North Yorkshire will be host the British National Ploughing Championships & Country
Festival on October 13th and 14th this year. Some 15,000 visitors
are expected to attend this amazing two-day event which is taking
place at Crockey Hill, just south of York.
The National Ploughing Championships are a highlight of the farming
year - especially this year when many local ploughing competitions
in the south have been forced to take the decision to cancel in
the light of the latest foot and mouth outbreak.
Over the last two decades England's ploughing teams have proved
to be the most successful across the world. North Yorkshire based
Simon Witty, the current World Reversible Ploughing Champion, has
held the title for the last four years, beating off tough competition
from other teams around the world. Although he is taking a break
from ploughing this autumn, the other competitors in the National
Championships won't have it easy, as both his father Graeme, and
younger brother James, are taking part - both ex-world champion
Only one lady plougher (or should it be ploughwoman?) is taking
part this year - seventeen year-old Debbie Watson from Hallington,
near Newcastle-upon-Tyne. Debbie is one of twenty-six young farmers
who will be battling for the titles of British Young Farmer's Champion
Ploughman on the first day, and also a chance to compete with the
other top qualifiers for a chance to take part in the 'plough-off'
on the second day to find the overall British National Champions.
These titles will be hotly contested by some of the country's top
ploughmen in conventional and reversible ploughing, competing for
the honour of representing England at the 2008 World Ploughing
Contest to be held in Austria.
The event features various styles of ploughing - modern tractors
pulling conventional and reversible ploughs; three vintage classes
with vintage tractors pulling trailing, hydraulic and classic ploughs,
and horse-drawn ploughs. Visitors can see displays and working
demonstrations of vintage tractors and machinery dating from the
First World War through to the 1970s and an increasingly rare opportunity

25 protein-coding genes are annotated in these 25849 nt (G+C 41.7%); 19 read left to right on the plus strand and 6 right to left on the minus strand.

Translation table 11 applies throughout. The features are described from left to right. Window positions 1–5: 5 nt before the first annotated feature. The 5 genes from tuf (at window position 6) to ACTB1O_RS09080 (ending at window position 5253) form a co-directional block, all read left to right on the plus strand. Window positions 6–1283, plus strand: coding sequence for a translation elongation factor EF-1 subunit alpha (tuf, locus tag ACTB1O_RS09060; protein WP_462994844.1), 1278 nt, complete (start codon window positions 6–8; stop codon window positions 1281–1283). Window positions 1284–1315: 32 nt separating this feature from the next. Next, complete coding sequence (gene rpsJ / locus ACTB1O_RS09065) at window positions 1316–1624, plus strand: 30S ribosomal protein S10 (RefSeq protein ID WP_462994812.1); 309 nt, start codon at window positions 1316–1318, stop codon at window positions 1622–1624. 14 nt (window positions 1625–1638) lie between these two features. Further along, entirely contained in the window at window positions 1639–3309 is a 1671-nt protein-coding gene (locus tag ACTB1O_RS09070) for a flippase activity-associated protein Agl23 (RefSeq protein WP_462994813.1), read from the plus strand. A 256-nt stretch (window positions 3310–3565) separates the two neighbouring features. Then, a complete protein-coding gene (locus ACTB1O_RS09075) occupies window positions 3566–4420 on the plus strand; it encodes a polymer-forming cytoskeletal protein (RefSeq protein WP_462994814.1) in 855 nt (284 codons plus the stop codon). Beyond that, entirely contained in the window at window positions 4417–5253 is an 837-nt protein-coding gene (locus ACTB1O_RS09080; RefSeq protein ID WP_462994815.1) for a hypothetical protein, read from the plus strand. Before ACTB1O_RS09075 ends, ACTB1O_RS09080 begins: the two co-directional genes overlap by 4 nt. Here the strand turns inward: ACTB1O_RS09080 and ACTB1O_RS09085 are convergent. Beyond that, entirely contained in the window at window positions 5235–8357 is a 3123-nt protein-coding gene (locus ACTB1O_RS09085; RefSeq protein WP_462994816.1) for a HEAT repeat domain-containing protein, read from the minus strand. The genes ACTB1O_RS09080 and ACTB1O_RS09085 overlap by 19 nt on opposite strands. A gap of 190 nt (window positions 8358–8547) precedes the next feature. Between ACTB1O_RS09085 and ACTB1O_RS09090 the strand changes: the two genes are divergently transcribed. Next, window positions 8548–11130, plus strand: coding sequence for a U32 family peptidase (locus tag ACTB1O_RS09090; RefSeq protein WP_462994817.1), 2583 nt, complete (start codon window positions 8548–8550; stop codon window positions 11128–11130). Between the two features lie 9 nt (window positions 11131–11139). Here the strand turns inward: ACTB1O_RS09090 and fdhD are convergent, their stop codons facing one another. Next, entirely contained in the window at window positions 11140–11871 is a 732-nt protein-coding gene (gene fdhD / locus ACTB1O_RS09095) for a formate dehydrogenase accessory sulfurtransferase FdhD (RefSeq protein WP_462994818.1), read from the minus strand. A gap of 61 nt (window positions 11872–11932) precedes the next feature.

to see giant steam ploughing tackle at work.
One of the most popular events with spectators is sure to be the
heavy horses, which gives visitors the chance to watch the majestic
shire horses at work as these magnificently turned out gentle giants
evoke by-gone days when farming was an altogether a slower way
With all of this, plus trade stands, machinery demonstrations
and craft stalls, the Championships promise to be a rich mixture
of rural arts and crafts, and the chance to see the nations top
champions in action.
Ken Chappell, Executive Director of the Society of Ploughmen commented: "This
really is a world-class event and it will be a fantastic family
day-out; it's very difficult to get the message across of what
a great day out it can be - children have a unique opportunity
to compare farming throughout the ages with heavy horses, steam
engines, vintage tractors and the modern day equipment. Some of
the older generation can remember these working the fields, and
everyone can enjoy the crafts and the huge variety of trade stands
Ploughing was even featured on the BBC's Top Gear programme last
year, where the Top Gear team were hoping to "grow their own
fuel" and were seen on the programme ploughing the fields
ready to sow their crop. One of Britain's top ploughing judges,
David Chappell, who is also ploughing in this event, was invited
to judge Jeremy Clarkson, Richard Hammond and James May's attempts
at ploughing. They managed half a point for effort!
The Championships will take place on land at Wheldrake Lane (off
the A19) at Crockey Hill. It will be well signed from major roads
in the vicinity.
Further information can be found on www.ploughmen.co.uk or from
the Society of Ploughmen on 01302 852469.
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